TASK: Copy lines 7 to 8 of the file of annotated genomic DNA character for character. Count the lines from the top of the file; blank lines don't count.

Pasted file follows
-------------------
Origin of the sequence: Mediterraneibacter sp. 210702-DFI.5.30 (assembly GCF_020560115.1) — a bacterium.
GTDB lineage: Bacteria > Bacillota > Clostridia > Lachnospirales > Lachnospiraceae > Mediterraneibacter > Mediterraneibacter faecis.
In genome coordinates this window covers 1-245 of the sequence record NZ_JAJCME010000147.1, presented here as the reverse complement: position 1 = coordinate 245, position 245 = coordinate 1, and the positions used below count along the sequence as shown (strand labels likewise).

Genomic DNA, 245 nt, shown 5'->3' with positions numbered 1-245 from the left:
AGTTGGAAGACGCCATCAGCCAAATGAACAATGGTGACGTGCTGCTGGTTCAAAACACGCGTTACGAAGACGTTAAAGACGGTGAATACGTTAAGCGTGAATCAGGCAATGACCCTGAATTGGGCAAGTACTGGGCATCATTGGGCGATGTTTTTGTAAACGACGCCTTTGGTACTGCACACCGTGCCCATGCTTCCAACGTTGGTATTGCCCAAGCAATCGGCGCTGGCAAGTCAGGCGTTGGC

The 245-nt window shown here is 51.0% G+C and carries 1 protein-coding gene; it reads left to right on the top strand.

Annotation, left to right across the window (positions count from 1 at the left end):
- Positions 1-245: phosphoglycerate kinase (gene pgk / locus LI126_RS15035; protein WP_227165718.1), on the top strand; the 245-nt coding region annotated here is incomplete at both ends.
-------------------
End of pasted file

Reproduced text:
Annotation, left to right across the window (positions count from 1 at the left end):
- Positions 1-245: phosphoglycerate kinase (gene pgk / locus LI126_RS15035; protein WP_227165718.1), on the top strand; the 245-nt coding region annotated here is incomplete at both ends.